Master of Arts in Child Life
In this program, students are equipped with specialized training to respond to the developmental, social, and emotional needs of hospitalized children and their families. They learn to mitigate the impact of medical trauma while preserving basic developmental pathways and family support systems in hospitals and medical community settings. Graduates of the program receive an MA in education. The program meets the academic standards of the Association of Child Life Professionals, and graduates may apply for the child life specialist certification, provided they meet the Child Life Council's eligibility requirements.
This degree may also be combined with an early childhood special education credential.
- Provide students with many different theoretical perspectives and scientific and practical knowledge to understand and support human development and learning
- Prepare reflective and critical thinkers who examine issues about the development of infants and young children and their relationships in various contexts: school, hospital, family, community, and with an understanding of culture
- Prepare students to work as part of a team and to develop collegial relationships with fellow students and faculty
- Prepare students to interact with children with medical needs and their families in a family-centered manner guided by theories of human growth and development
- Prepare students to participate as a member of a multidisciplinary team
- Specialized faculty: The program's faculty includes experienced professionals and researchers, as well as certified child-life specialists.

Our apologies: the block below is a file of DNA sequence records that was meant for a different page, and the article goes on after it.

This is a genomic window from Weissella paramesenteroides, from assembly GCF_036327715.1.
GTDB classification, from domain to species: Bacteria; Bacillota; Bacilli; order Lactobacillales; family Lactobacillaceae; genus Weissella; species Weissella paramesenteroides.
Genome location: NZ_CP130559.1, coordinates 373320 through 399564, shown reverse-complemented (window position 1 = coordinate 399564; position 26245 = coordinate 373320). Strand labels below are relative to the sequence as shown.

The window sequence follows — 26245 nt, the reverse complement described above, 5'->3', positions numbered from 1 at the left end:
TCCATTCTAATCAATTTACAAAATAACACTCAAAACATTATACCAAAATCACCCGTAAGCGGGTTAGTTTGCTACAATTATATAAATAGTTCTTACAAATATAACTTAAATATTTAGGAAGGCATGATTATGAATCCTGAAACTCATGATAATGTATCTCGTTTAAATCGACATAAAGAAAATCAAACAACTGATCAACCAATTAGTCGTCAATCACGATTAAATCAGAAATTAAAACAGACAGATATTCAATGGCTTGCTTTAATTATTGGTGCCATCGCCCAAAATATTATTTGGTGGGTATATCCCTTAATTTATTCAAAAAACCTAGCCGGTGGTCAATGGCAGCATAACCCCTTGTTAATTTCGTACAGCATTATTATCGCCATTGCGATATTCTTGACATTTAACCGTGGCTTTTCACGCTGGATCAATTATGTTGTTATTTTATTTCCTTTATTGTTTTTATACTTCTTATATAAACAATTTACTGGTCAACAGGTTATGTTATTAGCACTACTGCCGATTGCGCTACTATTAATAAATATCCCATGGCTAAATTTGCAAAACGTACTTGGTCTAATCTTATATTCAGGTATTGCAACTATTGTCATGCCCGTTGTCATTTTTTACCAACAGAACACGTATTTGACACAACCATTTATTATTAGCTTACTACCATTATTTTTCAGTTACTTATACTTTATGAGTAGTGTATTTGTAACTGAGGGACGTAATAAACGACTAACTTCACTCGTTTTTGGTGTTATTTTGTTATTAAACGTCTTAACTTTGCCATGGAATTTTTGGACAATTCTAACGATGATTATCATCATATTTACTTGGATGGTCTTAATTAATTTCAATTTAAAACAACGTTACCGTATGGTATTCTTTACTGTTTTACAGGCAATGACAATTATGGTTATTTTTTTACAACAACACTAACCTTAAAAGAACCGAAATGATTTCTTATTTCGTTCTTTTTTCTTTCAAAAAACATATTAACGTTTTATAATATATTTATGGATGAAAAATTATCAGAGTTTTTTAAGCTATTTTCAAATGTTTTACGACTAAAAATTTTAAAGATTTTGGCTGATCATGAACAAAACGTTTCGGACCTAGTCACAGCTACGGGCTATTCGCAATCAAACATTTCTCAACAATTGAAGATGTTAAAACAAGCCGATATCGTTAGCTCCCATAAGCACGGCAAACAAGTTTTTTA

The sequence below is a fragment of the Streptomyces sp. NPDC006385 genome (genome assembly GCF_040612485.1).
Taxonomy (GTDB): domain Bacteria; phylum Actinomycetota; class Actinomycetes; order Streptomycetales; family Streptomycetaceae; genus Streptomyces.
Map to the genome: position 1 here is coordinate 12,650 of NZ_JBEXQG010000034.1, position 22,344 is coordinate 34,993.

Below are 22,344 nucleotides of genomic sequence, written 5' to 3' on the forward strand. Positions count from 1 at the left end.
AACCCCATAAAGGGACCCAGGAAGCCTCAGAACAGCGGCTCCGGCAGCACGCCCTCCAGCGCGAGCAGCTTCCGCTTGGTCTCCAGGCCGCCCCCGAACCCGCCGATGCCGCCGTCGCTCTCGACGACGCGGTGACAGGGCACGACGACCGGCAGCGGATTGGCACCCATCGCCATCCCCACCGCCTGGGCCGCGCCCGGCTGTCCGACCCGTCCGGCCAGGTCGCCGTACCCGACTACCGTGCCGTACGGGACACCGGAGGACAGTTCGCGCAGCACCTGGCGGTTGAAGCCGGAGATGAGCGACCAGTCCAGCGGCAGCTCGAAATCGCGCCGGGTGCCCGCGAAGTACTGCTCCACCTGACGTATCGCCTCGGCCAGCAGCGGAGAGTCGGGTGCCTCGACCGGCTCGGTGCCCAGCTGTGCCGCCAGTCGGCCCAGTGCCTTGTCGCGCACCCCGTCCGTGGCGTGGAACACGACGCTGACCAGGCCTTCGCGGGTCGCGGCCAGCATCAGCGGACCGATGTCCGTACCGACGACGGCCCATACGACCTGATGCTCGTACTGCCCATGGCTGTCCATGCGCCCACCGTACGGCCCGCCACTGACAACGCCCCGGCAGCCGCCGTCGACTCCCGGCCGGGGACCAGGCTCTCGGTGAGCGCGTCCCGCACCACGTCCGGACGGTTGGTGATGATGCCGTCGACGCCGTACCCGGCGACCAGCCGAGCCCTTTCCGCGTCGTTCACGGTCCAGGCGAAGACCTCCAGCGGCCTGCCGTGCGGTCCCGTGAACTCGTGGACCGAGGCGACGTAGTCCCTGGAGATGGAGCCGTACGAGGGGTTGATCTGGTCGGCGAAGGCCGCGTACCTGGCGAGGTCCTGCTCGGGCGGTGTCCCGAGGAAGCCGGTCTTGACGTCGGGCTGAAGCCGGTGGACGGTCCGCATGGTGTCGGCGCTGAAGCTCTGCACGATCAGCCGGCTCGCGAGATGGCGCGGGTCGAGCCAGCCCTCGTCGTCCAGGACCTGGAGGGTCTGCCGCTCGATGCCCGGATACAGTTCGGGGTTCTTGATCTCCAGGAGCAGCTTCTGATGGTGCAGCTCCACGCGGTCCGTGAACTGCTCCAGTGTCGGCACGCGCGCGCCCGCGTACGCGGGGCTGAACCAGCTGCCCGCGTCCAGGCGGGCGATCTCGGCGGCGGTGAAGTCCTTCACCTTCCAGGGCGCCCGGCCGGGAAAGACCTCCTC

- Theory-based practice: The program is firmly grounded in child development theories and in psychology. The students learn to use attachment- and relationship-based approaches, as well as developmentally appropriate play techniques, to support normal development despite medical crises and stress.
- International recognition: The program has graduates working in Japan and other hospital settings around the world. It is one of roughly 480 documented child life programs worldwide. All of these programs share common theories and practices.
Course work prepares students to help children manage stressful and potentially traumatic medical experiences by integrating theory and practice. Some classes focus on the hospitalized child and include relevant fieldwork. Other courses provide a broad cultural, historical, philosophical, and empirically based foundation for the field of child life. In addition to learning basic child-life skills, students are encouraged to take a reflective, inquiry orientation toward the profession. See the Requirements page for a list of courses required for this program; see the Course Descriptions page for paragraph-length descriptions of individual courses.